Once recyclers label something as a “problem material,” it can be difficult to shake that reputation. Attendees of a session at the 2010 Paper Recycling Conference, however, heard from presenters who are involved with reversing the reputations of several such materials.
Jeff Fielkow of Tetra-Pak Inc. and the Carton Recycling Council (www.RecycleCartons.com) says the Council believes it has a “scalable strategy” that can bring laminated and layered beverage cartons, including aseptic packaging, into the material recovery facility (MRF) recycling stream.
Fielkow says the Carton Recycling Council has been working to bolster end markets for the material (these can include tissue mills for the fiber portion and industrial strapping makers for the polymer portion) and to communicate with MRF operators on best practices in recovering cartons from a mixed collection stream.
He said the Council has been successful in adding cartons to more programs, focusing initially on the Eastern United States. Its goal is to move from an estimated 20 percent household carton recycling access rate now to 50 percent by 2014.
Enviro-Log Inc., Fitzgerald, Ga., has been turning waxed corrugated boxes into a desirable feedstock for its product. Enviro-Log shreds and compresses scrap wax-coated boxes to make fireplace logs that benefit from the presence of the wax.
The company’s 100-percent recycled content product now has the capacity to consume 20 million tons of waxed old corrugated containers (OCC), according to Sam Miller, the company’s vice president of recycling.
Enviro-Log has secured closed-loop arrangements with several major retailers, including Whole Foods, Wal-Mart, K-Mart and Meijer, to pick up their scrap waxed boxes as a backhaul material and deliver Enviro-Logs back as a retail product. “Enviro-Log takes a product that was destined to the landfill and manufactures it into a consumer product that is better than the item it replaces—wood,” stated Miller.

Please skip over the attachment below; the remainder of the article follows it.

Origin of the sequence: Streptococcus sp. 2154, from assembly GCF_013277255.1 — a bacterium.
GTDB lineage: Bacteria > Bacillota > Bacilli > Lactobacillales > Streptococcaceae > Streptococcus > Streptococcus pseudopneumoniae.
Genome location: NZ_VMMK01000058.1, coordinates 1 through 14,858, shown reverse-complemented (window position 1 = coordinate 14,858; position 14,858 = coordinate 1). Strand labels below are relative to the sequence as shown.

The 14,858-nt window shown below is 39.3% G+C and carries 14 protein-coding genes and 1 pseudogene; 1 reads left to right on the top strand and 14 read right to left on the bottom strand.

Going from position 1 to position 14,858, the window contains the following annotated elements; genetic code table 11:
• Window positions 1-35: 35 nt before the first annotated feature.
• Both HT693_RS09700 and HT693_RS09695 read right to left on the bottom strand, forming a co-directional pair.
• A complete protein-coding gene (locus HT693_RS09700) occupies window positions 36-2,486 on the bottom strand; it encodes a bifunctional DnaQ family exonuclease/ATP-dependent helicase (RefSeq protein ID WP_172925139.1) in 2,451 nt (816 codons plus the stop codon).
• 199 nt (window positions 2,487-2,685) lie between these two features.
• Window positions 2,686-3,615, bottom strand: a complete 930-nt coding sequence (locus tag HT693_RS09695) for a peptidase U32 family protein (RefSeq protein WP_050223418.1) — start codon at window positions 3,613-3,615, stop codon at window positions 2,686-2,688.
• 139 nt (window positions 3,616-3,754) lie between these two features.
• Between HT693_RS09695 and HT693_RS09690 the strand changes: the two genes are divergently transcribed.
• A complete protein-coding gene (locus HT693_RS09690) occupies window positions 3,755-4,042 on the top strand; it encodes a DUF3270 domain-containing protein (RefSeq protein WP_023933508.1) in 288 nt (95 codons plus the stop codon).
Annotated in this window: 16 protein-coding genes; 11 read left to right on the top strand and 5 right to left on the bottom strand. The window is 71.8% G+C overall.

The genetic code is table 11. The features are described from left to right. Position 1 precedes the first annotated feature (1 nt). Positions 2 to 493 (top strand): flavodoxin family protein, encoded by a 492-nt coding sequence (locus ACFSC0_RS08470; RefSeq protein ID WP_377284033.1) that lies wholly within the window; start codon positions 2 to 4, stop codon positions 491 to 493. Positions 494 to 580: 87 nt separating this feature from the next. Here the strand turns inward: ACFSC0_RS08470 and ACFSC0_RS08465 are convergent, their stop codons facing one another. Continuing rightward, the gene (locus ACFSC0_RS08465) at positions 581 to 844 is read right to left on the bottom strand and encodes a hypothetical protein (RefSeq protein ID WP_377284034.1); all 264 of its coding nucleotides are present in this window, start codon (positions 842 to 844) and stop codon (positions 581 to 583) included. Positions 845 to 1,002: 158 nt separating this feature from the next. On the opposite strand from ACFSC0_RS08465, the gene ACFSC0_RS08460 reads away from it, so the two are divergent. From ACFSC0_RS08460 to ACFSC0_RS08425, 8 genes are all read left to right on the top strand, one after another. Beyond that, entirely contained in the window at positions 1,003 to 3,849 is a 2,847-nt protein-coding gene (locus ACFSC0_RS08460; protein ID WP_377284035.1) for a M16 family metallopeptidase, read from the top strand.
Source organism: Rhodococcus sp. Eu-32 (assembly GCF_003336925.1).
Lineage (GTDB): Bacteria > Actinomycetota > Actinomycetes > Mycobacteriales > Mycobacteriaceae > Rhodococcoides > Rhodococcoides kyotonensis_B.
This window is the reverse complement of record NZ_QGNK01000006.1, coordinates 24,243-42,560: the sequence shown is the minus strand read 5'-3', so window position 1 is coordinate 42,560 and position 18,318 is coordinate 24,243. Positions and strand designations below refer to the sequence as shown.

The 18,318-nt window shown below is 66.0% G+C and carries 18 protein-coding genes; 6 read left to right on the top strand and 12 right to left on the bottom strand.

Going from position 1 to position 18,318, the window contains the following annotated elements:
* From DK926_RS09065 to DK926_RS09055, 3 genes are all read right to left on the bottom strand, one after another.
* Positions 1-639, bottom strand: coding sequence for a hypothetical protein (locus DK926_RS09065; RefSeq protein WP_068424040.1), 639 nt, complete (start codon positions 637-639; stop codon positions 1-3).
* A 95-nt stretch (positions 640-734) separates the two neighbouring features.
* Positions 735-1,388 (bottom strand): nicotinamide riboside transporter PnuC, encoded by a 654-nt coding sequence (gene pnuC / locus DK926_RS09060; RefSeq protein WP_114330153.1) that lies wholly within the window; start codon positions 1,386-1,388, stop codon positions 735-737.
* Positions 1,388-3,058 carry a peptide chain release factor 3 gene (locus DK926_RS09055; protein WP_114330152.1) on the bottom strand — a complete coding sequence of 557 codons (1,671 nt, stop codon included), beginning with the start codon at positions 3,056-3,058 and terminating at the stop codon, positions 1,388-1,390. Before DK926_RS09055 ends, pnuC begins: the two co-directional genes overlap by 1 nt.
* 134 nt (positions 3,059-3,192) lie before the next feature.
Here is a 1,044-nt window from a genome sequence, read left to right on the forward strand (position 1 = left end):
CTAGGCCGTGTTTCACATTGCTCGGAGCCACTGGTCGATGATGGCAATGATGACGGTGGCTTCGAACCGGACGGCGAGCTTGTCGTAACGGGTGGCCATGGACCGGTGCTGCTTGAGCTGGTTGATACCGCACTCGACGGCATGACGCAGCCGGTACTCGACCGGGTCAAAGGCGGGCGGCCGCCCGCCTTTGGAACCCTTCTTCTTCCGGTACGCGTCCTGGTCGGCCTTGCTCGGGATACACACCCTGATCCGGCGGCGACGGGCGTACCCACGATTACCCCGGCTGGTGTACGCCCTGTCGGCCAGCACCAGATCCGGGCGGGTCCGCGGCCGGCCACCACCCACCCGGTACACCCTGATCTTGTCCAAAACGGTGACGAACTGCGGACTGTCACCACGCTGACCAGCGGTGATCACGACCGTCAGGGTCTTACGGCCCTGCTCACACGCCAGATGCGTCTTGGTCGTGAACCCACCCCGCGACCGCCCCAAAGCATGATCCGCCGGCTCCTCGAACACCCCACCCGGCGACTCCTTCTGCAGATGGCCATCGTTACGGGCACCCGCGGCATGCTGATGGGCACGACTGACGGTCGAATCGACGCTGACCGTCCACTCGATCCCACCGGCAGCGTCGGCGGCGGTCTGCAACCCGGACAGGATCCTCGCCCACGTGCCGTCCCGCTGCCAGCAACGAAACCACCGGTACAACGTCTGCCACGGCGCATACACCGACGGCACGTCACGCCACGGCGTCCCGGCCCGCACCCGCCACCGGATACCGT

MRF operators have long decried the contamination potential and the lack of end markets for PLA (poly-lactic acid) plastic. Mike Centers, executive director of BioCor LLC (www.biocor.org) says his company’s mission is to solve the second part of that problem.
Among the criticisms recyclers have been telling makers of PLA, said Centers, is “This product is replacing PET, a product I can sell, and—given that it looks like PET—it is a potential contaminant or yield loss to PET re-claimers/converters.”
Centers said BioCor is attempting to help make PLA more readily identifiable to sorters by petitioning to be able to use a No. 10 stamped code when making PLA bottles, cups or trays.
BioCor is being funded by PLA manufacturers and customers to “execute with the recycling industry, a roadmap to handle innovative packaging that, judging by industry growth, presents a compelling alternative to traditional packaging materials,” he remarked.
BioCor has contracted to ship materials to Wisconsin-based Plarco Inc., which uses a hydrolysis method to convert the scrap back to lactic acid that can be sold to PLA product manufacturers.
Presenter Leigh Peters, an environmental engineer with the City of Chicago, provided an overview of the Windy City’s efforts to implement recycling collection service at multi-family dwellings.
A solid waste audit conducted by the city showed that 26 percent of what was going to transfer stations and landfills was generated at commercial establishments and multi-unit dwellings, and that 45 percent of that stream consisted of paper. “More than 200,000 tons of paper is still land-filled by the private sector [in Chicago],” said Peters. She said office paper comprises 64 percent of that total.
The city conducted a pilot program in its 46th Ward to collect at multi-unit residential buildings, and saw its landfill diversion rate at those buildings soar from 4 percent to 30 percent, said Peters.
A toolkit developed by the city to share what it learned from the pilot program is available at www.chicagorecycles.org.
The 2010 Paper Recycling Conference was held June 13-15 at the Chicago Marriott Magnificent Mile in that city’s downtown.